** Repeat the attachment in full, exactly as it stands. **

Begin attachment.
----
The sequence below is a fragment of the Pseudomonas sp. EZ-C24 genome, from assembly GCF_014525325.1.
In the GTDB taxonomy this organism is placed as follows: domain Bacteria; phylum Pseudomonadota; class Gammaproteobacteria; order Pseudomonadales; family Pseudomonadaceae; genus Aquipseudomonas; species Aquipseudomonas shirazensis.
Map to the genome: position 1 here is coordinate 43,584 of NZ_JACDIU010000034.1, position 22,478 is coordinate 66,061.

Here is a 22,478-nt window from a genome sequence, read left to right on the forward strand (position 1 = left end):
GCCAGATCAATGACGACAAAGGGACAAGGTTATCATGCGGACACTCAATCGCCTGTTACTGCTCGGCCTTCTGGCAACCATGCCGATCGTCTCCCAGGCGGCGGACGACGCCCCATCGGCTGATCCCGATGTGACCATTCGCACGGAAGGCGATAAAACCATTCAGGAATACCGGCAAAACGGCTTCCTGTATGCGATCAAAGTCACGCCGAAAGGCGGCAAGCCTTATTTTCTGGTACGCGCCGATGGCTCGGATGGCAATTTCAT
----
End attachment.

The sequence below is a fragment of the Pseudomonas sp. EZ-C24 genome, from assembly GCF_014525325.1.
In the GTDB taxonomy this organism is placed as follows: domain Bacteria; phylum Pseudomonadota; class Gammaproteobacteria; order Pseudomonadales; family Pseudomonadaceae; genus Aquipseudomonas; species Aquipseudomonas shirazensis.
Map to the genome: position 1 here is coordinate 43,584 of NZ_JACDIU010000034.1, position 22,478 is coordinate 66,061.

Here is a 22,478-nt window from a genome sequence, read left to right on the forward strand (position 1 = left end):
GCCAGATCAATGACGACAAAGGGACAAGGTTATCATGCGGACACTCAATCGCCTGTTACTGCTCGGCCTTCTGGCAACCATGCCGATCGTCTCCCAGGCGGCGGACGACGCCCCATCGGCTGATCCCGATGTGACCATTCGCACGGAAGGCGATAAAACCATTCAGGAATACCGGCAAAACGGCTTCCTGTATGCGATCAAAGTCACGCCGAAAGGCGGCAAGCCTTATTTTCTGGTACGCGCCGATGGCTCGGATGGCAATTTCAT